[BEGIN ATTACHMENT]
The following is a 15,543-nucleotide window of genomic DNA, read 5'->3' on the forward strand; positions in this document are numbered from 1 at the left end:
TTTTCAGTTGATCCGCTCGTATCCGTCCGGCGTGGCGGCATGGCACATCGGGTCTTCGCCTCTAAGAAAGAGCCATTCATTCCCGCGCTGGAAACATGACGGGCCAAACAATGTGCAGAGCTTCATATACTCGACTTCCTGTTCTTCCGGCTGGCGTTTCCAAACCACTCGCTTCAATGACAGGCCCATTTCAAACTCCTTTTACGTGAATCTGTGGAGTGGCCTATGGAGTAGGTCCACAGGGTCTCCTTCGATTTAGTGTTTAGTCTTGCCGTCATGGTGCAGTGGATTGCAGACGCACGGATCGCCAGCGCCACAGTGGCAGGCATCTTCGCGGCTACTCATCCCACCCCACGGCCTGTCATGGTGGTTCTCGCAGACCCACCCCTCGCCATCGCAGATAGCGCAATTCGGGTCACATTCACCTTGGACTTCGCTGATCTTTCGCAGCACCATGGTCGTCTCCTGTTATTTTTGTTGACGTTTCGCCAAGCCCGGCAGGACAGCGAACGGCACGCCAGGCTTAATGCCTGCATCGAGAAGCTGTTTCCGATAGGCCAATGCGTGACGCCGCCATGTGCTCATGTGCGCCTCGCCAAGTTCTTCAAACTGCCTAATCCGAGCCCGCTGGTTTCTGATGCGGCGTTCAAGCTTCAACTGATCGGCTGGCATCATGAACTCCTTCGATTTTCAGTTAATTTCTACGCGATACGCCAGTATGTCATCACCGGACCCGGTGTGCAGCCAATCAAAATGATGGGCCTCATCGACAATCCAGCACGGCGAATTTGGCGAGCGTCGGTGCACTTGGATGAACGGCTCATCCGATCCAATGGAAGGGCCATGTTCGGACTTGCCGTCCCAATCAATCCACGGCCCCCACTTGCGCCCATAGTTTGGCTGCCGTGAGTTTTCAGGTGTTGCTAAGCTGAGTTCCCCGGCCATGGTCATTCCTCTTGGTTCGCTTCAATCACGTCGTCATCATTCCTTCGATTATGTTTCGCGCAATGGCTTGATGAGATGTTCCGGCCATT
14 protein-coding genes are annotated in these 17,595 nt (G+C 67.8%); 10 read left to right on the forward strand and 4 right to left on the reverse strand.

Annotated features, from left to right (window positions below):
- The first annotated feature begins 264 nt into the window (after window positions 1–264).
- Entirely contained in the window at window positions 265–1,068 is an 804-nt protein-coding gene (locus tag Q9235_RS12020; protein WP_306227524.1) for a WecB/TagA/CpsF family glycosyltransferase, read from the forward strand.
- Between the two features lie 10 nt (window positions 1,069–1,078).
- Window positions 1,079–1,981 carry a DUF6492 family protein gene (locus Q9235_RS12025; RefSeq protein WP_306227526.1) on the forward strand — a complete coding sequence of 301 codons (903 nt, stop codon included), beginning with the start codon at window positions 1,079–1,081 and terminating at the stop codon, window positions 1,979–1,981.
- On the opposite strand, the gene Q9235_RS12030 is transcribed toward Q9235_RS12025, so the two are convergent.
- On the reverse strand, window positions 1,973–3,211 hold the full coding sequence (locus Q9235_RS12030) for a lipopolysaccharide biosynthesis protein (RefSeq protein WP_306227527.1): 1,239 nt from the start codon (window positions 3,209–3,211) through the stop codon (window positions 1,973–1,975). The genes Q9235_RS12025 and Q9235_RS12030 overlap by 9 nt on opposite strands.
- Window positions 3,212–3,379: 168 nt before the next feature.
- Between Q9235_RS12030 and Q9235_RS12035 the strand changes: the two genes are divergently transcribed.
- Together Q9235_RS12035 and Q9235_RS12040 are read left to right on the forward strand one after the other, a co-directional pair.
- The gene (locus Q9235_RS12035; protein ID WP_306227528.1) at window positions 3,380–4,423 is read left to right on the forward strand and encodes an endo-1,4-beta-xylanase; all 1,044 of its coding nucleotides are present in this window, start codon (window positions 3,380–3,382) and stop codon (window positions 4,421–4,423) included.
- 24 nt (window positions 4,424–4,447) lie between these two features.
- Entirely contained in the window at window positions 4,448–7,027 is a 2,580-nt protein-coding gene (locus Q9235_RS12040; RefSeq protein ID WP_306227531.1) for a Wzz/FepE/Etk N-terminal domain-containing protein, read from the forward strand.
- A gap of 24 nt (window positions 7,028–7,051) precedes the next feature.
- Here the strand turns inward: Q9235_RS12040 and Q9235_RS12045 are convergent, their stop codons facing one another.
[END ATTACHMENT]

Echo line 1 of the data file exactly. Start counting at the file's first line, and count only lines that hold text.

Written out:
The following is a 15,543-nucleotide window of genomic DNA, read 5'->3' on the forward strand; positions in this document are numbered from 1 at the left end: